Is our only hope voter apathy?

Keith at ‘Pinch’ makes a well thought out set of arguments about why he will not be voting, saying the system is:

1. Unjust.
2. Creates political apathy
3. Creates losers.
4. Disenfranchises the majority.
5. Allows people to abdicate responsibility for the decision made in their communities.
6. Selects people to fund and organise violence against me and people in distant countries.

check it out – if it’s not already too late…

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3 thoughts on “Is our only hope voter apathy?

  1. 1. The voting system is unjust, the only way to change this is to vote for a party that will change the voting system not to simply fail to vote.

    2. Contrary to Keiths contention, ignoring elections doesn’t ‘scare’ politicians. It scares (most) people who want to live in a country that is as fair as possible. People who get elected even if only 1% of the country turn out don’t question their mandate, they simply rule the way they see fit. And it’s no surprise since that means 99% of the electorate don’t care enough to tell them that they’re wrong.

    3. Creates losers. Yeah, it’s a shame that everyone can’t have everything work the way that they want. What a pity we can’t just agree that everyone is right! That’s what Jesus would do right? Well no. Jesus spoke against all sorts of people. He made them look bad, he made them into losers. The truth is that speaking against injustice always creates losers too, because those in power lose some of their ability to hurt the poor. But that’s a kind of loser that it’s ok to create. Incidentally, Keith seems to think that we put effort into silencing other peoples views. That’s not true of plenty of voters who only seek that the real voice of the people (including the voice of pacifists) get represented in the way the state is run.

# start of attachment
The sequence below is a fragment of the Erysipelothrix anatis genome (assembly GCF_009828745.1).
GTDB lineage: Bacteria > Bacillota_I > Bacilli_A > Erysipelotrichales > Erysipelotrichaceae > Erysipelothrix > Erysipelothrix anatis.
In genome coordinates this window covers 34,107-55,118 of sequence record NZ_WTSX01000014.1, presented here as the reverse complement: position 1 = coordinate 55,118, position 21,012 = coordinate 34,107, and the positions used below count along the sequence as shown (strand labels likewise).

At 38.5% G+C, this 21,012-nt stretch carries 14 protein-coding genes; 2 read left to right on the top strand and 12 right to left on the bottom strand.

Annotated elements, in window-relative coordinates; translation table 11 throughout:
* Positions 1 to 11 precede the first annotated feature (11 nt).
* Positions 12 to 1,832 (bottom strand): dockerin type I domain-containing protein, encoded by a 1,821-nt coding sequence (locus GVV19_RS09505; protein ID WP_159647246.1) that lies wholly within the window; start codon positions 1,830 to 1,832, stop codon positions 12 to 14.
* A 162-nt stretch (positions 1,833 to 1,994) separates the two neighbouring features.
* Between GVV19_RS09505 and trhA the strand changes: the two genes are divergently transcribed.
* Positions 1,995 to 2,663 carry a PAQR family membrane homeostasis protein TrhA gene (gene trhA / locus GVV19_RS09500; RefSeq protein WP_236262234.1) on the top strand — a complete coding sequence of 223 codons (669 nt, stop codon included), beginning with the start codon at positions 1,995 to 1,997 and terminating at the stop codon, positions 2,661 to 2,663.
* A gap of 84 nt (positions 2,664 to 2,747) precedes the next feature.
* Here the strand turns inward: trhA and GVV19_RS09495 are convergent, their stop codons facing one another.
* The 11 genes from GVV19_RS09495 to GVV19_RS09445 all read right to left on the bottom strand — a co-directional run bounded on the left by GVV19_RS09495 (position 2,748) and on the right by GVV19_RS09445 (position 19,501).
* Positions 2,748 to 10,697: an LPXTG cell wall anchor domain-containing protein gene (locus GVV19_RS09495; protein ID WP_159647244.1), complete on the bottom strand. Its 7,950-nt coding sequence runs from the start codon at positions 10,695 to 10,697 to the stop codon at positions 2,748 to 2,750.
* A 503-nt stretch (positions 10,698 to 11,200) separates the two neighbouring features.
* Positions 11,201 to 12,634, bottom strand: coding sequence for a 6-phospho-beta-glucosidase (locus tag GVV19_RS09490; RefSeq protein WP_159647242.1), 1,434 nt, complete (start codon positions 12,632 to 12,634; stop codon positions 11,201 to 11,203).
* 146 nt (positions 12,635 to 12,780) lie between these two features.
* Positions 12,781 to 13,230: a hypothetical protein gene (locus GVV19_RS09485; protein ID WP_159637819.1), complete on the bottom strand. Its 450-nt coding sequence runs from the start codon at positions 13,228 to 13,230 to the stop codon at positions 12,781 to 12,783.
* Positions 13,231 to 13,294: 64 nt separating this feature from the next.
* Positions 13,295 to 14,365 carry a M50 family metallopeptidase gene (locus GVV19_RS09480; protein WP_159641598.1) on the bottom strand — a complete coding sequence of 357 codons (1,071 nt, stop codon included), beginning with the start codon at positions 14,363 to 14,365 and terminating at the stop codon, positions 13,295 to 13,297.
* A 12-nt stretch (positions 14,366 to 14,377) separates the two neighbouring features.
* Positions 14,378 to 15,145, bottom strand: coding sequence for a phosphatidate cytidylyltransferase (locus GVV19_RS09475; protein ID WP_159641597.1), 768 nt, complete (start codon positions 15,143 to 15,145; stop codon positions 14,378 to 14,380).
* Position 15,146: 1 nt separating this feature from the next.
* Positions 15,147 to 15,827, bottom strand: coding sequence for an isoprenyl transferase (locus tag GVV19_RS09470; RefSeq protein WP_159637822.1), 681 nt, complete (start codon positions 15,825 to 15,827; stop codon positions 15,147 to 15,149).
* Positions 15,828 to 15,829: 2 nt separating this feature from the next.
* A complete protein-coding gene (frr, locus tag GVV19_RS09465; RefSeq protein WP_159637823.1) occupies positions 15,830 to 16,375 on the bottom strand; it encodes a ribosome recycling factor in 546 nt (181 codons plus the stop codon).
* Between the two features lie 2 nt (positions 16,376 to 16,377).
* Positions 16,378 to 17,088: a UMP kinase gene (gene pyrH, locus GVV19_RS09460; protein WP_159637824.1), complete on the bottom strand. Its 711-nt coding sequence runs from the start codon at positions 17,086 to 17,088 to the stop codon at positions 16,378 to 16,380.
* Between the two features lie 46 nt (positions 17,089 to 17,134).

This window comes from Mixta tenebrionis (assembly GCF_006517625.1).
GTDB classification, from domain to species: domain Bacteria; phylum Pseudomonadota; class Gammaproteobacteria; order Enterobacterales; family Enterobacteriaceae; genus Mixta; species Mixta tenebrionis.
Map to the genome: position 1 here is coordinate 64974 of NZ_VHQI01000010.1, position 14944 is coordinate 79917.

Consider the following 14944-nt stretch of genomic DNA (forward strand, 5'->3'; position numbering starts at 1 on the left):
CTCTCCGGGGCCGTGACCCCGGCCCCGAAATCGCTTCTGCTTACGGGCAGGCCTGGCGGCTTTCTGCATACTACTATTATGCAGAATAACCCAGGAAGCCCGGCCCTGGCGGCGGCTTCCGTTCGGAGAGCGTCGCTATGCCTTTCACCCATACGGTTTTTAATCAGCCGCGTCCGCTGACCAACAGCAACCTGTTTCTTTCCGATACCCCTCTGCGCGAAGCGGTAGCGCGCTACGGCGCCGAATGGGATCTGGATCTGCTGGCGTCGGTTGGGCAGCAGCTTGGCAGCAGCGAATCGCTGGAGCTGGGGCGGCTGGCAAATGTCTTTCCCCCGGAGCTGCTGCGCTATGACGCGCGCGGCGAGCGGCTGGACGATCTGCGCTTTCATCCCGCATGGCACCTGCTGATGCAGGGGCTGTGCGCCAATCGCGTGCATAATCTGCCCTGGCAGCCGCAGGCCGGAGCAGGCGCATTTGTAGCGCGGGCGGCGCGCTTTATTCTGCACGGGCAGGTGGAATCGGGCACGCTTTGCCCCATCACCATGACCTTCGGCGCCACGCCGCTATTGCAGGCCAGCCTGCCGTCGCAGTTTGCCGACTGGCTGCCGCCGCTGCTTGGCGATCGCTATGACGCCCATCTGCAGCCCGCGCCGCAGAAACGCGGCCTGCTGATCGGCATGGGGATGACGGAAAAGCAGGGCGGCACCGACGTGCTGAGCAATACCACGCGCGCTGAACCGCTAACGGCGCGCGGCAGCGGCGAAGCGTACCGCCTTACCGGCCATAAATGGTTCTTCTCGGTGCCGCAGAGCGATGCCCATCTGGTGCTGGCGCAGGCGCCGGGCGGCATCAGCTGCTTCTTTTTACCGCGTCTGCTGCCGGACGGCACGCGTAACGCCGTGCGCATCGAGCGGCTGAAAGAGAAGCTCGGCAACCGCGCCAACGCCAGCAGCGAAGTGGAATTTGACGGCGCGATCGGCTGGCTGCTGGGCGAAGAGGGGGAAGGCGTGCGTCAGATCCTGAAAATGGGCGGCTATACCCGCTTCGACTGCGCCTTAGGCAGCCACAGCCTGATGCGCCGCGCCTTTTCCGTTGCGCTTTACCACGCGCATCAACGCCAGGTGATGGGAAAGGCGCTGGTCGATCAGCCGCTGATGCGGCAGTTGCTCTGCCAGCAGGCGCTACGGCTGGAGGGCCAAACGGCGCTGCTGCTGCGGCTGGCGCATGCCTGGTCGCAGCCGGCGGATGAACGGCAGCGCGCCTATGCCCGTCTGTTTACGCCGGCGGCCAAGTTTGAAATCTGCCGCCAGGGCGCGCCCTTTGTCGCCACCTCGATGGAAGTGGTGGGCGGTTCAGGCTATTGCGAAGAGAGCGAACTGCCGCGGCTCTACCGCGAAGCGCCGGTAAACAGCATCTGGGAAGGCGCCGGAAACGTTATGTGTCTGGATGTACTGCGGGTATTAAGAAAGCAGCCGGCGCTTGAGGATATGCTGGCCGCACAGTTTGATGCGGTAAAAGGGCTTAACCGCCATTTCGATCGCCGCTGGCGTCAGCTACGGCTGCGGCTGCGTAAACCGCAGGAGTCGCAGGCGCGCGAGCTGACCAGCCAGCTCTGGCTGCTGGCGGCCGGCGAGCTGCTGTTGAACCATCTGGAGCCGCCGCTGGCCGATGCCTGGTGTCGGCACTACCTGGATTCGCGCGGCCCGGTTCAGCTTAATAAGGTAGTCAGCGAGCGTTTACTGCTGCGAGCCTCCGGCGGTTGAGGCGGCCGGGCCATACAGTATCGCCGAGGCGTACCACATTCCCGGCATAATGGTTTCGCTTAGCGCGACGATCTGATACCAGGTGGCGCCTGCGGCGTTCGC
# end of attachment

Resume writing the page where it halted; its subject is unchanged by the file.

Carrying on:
4.Disenfranchises the majority. In that case, why not vote for someone who wants electoral reform? Not voting doesn’t help enfranchise the majority, voting for electoral reform does.

    5. Allows people to abdicate responsibilities for the decisions made in their communities. These are bizarre. Not voting in the election for the person who will represent your community is exactly abdicating responsibility. Apart from that, it’s orthogonal. You can find excuses for not doing anything, but there’s no reason at all why people who vote should refuse to get involved in their local communities, and in fact, you often find that the politically active are exactly the ones working hardest in their local communities.

    6. War. This is also a nonsequitur. It’s perfectly possible for a modern state to reject war. The Japanese constitution, the French constitution, the German constitution, the Italian constitution all contain clauses rejecting the right of states to make war (to varying extents- the Japanese constitution doesn’t even allow it to wage a war of self defence at the moment). The way you get there from here is to make sure that the people making the decisions are as close to your opinion about how bad war is as possible.

    None of these arguments against voting make any kind of sense. Lots of them complain about our current system, but the complaints are made on the basis that representing the will of the majority is a good thing (points 1, 2, 4). If representing the will of the majority is a good thing, then there’s no excuse for taking yourself out of the system.

    The whole premise of democracy is that government is better when it reflects the views of the governed. You owe the rest of society the benefit of your views.

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